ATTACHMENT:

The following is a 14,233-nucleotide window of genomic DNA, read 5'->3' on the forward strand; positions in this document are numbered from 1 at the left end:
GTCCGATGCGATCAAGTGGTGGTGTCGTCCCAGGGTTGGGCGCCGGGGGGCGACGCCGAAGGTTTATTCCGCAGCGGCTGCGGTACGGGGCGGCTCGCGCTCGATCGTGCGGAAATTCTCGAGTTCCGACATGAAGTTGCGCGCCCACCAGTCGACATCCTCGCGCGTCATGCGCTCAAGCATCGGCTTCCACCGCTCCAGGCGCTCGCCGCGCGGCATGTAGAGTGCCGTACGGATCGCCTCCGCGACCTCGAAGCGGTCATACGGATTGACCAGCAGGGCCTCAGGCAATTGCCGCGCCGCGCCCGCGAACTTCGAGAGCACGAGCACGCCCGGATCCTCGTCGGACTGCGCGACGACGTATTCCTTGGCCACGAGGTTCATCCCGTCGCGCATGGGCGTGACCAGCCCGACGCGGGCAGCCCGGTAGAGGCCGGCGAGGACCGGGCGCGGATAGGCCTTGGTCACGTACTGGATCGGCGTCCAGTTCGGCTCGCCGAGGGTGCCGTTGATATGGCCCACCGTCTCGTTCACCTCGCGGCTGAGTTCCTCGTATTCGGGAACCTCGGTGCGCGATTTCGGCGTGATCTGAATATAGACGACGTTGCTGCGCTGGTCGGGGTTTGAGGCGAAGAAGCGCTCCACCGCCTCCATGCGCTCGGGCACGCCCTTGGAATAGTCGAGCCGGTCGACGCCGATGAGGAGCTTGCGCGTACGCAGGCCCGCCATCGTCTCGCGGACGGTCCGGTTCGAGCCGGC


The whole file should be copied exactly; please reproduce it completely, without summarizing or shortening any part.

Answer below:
The following is a 14,233-nucleotide window of genomic DNA, read 5'->3' on the forward strand; positions in this document are numbered from 1 at the left end:
GTCCGATGCGATCAAGTGGTGGTGTCGTCCCAGGGTTGGGCGCCGGGGGGCGACGCCGAAGGTTTATTCCGCAGCGGCTGCGGTACGGGGCGGCTCGCGCTCGATCGTGCGGAAATTCTCGAGTTCCGACATGAAGTTGCGCGCCCACCAGTCGACATCCTCGCGCGTCATGCGCTCAAGCATCGGCTTCCACCGCTCCAGGCGCTCGCCGCGCGGCATGTAGAGTGCCGTACGGATCGCCTCCGCGACCTCGAAGCGGTCATACGGATTGACCAGCAGGGCCTCAGGCAATTGCCGCGCCGCGCCCGCGAACTTCGAGAGCACGAGCACGCCCGGATCCTCGTCGGACTGCGCGACGACGTATTCCTTGGCCACGAGGTTCATCCCGTCGCGCATGGGCGTGACCAGCCCGACGCGGGCAGCCCGGTAGAGGCCGGCGAGGACCGGGCGCGGATAGGCCTTGGTCACGTACTGGATCGGCGTCCAGTTCGGCTCGCCGAGGGTGCCGTTGATATGGCCCACCGTCTCGTTCACCTCGCGGCTGAGTTCCTCGTATTCGGGAACCTCGGTGCGCGATTTCGGCGTGATCTGAATATAGACGACGTTGCTGCGCTGGTCGGGGTTTGAGGCGAAGAAGCGCTCCACCGCCTCCATGCGCTCGGGCACGCCCTTGGAATAGTCGAGCCGGTCGACGCCGATGAGGAGCTTGCGCGTACGCAGGCCCGCCATCGTCTCGCGGACGGTCCGGTTCGAGCCGGC